How to: Protect Your Business from Hackers—What the Southwest Power Outage Can Teach Us About Security

Posted by on September 14, 2011 in Business Start Up Advice [ 0 Comments ]

This past Thursday approximately 2 million people were left in the dark due to a massive power outage stretching from northern Mexico, to Arizona, to Orange County, CA. According to CBS news, “power officials say the outage should have been limited to the Yuma area. They are investigating why it wasn’t contained.” In other words, the cause of the outage is unclear, and that added to my panic. I found myself driving home in bumper to bumper traffic with little gas, my only cell phone was dying, and my food supply back home was running extremely low. Needless to say, I was unprepared—how was I supposed to know there was going to be a power outage?

Whether the outage was caused by one person’s mistake or caused by something more complicated, people were caught off-guard. Thankfully, the power was restored early the next morning and, although not so thankfully for some, everyone was able to get back to work. This experience taught me a lesson about being prepared for the worst. As someone who gives advice to small businesses, I cannot think of a better lesson to pass-on to small business owners.

Prepare for the Worst—Why Your Small Business Should Expect Hackers

Unfortunately just about everyone has had to experience hackers at one time or another. According to the RSA, 85% of data breaches occur at the small business level. Hackers seem to love small businesses because they allow for a large “gain” for the hacker, yet they do not have as many security tools as larger companies. Ultimately, hackers want your company’s credit card information so they can sell it, which then leaves your company fighting costs you had nothing to do with.

Fortunately, there are ways you can protect your business in the event that something unexpected happens.

Beat the Unexpected—Protect Your Business from Hackers

  1. Stay up to date on your software—Anti-virus software should always be installed on your systems. There are a couple reasons why this is probably the most important thing you can do to protect your company, yet so many businesses miss this step. First, a lot of anti-virus software programs come with a free trial already installed on a computer system. It is typical for someone to install the free trial, and then forget the software once the trial is over. Second, anti-virus software often requires a lot of updates. This can get annoying, so businesses tend to put it off and put it off. The best thing you can do to make sure you don’t fall into these traps—assign an employee, an IT professional if possible, to be responsible for all things anti-virus.
  2. Pay attention to your customer care—When it comes to customer care, there are two things you should be doing. One, you should not allow employees to surf the web on the same computers where credit card requests are handled. This opens up that system and allows easier access to hackers; therefore, you should dedicate computer stations for those employees who handle credit card information. Two, always use encrypted computer when it comes to customers’ credit card information. This will not only help protect you from hackers, but from employee theft.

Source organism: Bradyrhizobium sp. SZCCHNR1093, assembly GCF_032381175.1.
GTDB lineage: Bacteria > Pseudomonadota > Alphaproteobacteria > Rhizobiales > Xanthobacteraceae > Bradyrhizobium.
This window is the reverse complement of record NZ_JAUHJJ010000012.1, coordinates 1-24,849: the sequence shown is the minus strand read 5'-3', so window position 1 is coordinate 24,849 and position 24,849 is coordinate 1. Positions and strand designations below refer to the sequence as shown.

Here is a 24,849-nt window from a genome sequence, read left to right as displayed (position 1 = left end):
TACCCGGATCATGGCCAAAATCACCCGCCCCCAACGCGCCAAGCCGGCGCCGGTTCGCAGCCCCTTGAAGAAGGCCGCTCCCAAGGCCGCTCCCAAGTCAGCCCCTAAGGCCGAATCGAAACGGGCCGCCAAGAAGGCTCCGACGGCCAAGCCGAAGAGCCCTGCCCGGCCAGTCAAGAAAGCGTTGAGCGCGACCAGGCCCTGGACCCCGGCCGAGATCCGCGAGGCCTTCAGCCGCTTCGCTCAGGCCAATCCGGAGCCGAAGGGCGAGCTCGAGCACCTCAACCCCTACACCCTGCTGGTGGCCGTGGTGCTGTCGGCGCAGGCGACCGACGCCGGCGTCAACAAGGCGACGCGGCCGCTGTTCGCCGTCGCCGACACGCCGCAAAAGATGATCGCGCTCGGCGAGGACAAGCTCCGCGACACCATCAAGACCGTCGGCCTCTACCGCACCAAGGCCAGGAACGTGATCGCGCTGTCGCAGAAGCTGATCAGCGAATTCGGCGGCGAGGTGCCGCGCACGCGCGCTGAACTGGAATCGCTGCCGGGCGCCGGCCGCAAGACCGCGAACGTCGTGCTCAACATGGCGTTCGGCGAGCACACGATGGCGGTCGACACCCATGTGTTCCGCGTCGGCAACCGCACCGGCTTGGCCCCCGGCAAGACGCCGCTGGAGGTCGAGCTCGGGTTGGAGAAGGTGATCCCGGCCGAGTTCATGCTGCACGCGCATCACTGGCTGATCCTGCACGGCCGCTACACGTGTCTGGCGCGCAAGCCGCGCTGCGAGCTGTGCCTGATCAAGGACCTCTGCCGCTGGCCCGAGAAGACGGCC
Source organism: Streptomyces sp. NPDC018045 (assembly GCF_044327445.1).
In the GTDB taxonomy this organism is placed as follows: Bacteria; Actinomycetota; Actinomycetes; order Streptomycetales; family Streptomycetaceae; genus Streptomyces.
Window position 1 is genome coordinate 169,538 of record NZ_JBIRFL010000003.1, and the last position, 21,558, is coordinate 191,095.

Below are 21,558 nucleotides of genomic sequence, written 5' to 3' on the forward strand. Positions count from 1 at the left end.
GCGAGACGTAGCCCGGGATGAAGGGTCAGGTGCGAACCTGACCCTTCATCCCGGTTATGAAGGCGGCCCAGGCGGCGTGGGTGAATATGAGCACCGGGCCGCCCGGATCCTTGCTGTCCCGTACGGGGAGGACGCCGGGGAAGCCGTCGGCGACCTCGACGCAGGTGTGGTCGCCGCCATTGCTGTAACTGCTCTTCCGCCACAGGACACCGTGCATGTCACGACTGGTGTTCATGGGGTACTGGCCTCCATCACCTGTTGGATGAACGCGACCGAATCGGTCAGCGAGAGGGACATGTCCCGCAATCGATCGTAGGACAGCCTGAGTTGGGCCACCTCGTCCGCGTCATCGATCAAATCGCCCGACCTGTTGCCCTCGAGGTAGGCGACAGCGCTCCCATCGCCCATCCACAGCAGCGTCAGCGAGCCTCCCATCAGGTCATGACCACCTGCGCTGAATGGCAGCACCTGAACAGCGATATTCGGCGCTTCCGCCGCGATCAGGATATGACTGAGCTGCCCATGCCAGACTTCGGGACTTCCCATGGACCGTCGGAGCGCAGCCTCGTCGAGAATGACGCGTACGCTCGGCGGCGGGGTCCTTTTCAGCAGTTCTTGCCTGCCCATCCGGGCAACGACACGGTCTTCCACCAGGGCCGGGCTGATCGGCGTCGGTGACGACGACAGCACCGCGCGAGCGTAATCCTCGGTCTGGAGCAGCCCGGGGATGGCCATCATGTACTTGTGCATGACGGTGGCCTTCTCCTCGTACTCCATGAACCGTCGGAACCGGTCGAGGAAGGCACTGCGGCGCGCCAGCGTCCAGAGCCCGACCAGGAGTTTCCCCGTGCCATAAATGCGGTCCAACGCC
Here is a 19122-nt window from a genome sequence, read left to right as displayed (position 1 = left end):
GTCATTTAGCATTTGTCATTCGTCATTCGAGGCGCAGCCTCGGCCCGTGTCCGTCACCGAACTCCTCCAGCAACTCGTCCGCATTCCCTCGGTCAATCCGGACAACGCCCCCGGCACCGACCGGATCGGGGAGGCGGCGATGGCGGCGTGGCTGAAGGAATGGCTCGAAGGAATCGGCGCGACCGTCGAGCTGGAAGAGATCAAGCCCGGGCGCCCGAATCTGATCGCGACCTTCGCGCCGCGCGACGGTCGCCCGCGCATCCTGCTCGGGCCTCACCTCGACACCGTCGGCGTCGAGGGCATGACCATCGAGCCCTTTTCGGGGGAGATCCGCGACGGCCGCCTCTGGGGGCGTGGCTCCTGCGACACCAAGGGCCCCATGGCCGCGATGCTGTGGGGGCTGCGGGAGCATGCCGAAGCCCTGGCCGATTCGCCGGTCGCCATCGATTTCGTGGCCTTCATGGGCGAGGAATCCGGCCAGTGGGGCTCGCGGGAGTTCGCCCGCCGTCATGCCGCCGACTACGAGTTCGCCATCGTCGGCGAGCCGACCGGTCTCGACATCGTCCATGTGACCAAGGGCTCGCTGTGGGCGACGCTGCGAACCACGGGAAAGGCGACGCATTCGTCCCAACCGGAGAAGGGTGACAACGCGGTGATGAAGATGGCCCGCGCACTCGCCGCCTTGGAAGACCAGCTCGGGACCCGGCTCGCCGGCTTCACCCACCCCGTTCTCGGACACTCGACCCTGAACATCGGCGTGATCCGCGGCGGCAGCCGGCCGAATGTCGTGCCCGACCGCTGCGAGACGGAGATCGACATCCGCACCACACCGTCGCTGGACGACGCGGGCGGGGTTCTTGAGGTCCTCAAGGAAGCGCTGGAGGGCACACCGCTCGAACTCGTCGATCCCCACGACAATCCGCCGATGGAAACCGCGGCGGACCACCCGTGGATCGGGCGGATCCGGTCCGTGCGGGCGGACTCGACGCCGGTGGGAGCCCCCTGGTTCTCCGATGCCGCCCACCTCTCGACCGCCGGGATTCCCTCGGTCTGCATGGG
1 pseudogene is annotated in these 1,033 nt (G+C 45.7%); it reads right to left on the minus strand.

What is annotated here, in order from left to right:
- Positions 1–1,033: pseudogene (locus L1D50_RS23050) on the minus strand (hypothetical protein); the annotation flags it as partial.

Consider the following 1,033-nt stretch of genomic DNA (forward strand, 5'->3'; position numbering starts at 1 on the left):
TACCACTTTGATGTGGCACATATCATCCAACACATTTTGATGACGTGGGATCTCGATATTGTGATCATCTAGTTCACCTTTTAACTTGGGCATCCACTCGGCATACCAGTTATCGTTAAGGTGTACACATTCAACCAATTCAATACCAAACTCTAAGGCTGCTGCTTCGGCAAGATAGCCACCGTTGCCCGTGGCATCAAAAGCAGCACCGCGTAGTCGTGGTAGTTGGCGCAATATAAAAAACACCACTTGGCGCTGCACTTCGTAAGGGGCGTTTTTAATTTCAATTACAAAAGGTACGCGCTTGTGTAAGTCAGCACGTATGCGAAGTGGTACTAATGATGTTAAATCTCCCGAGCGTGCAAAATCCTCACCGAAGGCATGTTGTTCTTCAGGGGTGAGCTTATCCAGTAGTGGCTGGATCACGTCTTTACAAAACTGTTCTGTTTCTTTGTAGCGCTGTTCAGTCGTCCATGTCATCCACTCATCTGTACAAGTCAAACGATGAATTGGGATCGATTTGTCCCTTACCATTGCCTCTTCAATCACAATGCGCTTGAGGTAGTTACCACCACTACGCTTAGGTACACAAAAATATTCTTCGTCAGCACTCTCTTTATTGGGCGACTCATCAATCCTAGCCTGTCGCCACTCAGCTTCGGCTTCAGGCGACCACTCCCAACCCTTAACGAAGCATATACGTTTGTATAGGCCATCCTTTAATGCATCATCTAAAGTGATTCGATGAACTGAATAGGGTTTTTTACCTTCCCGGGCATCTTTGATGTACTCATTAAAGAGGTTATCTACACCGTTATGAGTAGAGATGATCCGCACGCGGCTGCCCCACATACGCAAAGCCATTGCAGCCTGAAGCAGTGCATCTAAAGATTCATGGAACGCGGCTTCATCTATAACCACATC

3. Stay informed about the latest attacks—Chances are you will not be the very first company to get hit with a certain virus. Watch the news and occasionally check for online reports of security breaches, and then share what you find with your staff.
  4. Be smart when hiring and firing an employee—According to Stephen Pedneault, author of Preventing and Detecting Employee Theft and Embezzlement: A Practical Guide, “75% of all employees have stolen from their employers at least once, [and] nearly 50% of these very same employees will likely steal a second time. When you first hire a new employee, pay special attention to their actions online. When you fire an employee, be sure to take away any access they may have (employee passwords, codes, etc.) immediately. Many businesses wait a week or two to take away clearance a past employee may have had, and by this time it could be too late.
  5. Don’t skimp on backups and passwords—Be sure that you are continually backing up your system in case your information disappears forever. This would cause a lot of clean up on your part, and could cost you information that is crucial to the success of your company. In addition, be smart with your passwords. Every small business has lots of passwords, but these can be decoded by some hackers. The more involved your make your passwords, the better security you have.

One of the most common reasons small businesses are not protected is the common saying “it won’t happen to me.” Consider the 85% of small businesses last year whose online security was breached. Do you think all 85% of those businesses thought something like a breach in their system might occur, but decided to ignore it?

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Editor’s Note: This “How To” blog geared towards small business owners will run each Wednesday, the goal being to assist small business owners in their day-to-day operations. As a small business owner, is there a topic you would like to see covered? If so, email:

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